In addition, the need to create new rules for this licensed backhaul service will create new uncertainty and delay. Although the FiberTower coalition claims that they can use “off the shelf” technology to deploy immediately, the Commission would still need to propose new rules to resolve complex questions such as appropriate power limits, what constitutes “rural,” and other matters on which the Commission has not previously sought public notice. The delays inherent in this proposal, therefore, are very likely to discourage manufacturers from moving forward with the kind of full-bore development of white spaces technologies which our rural and tribal areas so desperately need.

It is our understanding that the FCC has already opened two proceedings to help with the problem of licensed backhaul: the NOI on reforming Part 101 and the effort to make FSS/MSS spectrum available. Rather than jeopardize the advance of unlicensed wireless broadband by reducing its potential spectrum and by introducing further delays and uncertainties, the FCC should look to these new proceedings to provide more spectrum for licensed wireless backhaul.

We greatly appreciate the Commission moving to expedite the deployment of unlicensed white spaces technologies. After working so hard in 2008 to support the Commission’s unanimous vote on the white spaces, our constituents have become very discouraged by the delays of the last two years. We look forward to the September 23 meeting and vote.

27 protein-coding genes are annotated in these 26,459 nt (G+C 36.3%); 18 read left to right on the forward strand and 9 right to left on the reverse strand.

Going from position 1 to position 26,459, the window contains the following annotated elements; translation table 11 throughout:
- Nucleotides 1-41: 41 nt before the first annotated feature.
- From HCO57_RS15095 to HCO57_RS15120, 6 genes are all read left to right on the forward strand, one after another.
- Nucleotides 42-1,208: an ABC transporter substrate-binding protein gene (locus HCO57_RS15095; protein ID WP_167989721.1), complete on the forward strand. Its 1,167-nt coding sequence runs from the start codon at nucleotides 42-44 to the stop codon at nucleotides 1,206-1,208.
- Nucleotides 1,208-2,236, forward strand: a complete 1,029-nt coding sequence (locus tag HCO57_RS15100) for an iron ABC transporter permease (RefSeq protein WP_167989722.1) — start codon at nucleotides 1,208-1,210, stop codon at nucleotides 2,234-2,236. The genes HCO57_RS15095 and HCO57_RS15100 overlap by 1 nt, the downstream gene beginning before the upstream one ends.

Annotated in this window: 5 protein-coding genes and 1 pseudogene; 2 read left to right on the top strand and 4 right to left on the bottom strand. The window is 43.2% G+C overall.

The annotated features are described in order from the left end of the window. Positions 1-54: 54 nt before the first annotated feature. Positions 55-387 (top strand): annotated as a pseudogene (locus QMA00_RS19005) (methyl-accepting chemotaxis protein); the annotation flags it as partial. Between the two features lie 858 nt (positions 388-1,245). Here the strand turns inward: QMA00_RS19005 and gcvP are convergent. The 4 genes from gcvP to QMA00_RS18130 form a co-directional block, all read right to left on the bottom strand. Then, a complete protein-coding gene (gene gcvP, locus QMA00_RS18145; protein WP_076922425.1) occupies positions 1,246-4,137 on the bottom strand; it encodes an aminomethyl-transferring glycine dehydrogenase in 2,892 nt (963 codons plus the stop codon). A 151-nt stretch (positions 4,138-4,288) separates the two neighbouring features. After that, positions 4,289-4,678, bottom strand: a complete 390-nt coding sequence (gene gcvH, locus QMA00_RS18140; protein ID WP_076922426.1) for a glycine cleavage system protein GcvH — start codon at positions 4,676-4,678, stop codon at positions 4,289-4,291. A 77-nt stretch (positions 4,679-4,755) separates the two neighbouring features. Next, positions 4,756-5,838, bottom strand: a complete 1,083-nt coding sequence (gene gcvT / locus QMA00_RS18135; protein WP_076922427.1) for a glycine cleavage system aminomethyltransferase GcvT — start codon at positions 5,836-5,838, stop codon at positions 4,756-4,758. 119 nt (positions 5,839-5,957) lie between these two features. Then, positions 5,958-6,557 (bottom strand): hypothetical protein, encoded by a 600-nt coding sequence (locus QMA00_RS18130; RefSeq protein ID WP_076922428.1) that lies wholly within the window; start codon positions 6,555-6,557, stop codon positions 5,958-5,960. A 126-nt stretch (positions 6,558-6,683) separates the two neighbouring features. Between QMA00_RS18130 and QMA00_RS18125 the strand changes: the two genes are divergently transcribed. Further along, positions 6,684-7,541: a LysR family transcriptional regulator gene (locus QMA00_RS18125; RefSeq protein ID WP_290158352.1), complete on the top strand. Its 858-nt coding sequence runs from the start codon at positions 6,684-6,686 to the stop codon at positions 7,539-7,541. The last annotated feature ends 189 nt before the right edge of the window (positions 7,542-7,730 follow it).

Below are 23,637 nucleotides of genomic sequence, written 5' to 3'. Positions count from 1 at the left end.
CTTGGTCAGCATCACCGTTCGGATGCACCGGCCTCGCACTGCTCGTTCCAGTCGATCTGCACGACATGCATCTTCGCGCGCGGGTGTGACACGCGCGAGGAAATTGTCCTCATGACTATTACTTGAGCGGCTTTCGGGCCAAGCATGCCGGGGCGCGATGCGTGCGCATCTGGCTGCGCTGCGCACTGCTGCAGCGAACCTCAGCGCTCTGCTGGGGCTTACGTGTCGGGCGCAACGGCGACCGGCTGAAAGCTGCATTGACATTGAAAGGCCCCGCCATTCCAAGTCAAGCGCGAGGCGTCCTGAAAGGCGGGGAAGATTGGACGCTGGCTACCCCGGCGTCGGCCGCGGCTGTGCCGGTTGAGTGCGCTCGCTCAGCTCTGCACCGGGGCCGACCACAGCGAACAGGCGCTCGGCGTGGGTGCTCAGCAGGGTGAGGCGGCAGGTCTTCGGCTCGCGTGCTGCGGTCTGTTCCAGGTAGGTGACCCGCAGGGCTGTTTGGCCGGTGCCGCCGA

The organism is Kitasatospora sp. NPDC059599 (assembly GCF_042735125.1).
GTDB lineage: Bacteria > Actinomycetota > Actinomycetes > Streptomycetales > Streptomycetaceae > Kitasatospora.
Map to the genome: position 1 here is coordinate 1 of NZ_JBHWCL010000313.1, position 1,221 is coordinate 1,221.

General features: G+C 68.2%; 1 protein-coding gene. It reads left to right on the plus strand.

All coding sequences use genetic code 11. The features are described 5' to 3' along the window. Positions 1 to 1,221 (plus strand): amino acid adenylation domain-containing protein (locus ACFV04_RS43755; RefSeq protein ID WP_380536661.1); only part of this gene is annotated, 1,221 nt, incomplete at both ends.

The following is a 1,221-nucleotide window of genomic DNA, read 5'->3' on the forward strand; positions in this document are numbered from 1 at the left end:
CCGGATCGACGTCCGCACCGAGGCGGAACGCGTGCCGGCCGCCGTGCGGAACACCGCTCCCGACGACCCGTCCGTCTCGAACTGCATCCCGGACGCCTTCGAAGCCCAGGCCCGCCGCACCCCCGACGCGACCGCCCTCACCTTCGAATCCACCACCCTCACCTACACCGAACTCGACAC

Sincerely,

Wally Bowen
Executive Director
Mountain Area Information Network
34 Wall Street, Suite 407
Asheville, N.C.  28801
Sean McLaughlin
Executive Director
Access Humboldt
1915 J Street
Eureka, CA 95502
Organizational Endorsements:
Center for Rural Strategies
Appalshop
Media Working Group Inc.
Tribal Digital Village Network
Institute for Local Self-Reliance
Handmade in America
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2 Responses to “MAIN, allies ask FCC to keep ‘white spaces’ unlicensed”

  1. The right action will protect and allow future good news to the western

    rural, mountainous, and isolated area of western North Carolina. We need

    those white spaces to be open and fully available and not limited for our

    children and grandchildren. This is the time to secure open space for

    their future. Thanks for hearing and acting to protect, not block open

    white spaces.

  2. Great work pulling this national effort together quickly! Thanks to Wally Bowen for taking the lead…

    Asheville and Eureka – pulling for rural communities across the nation.

    Looks like FCC listened and made some important progress on this issue… now we have our work to do, building local community broadband networks in the TV white spaces!

    Aloha!
    – Sean McLaughlin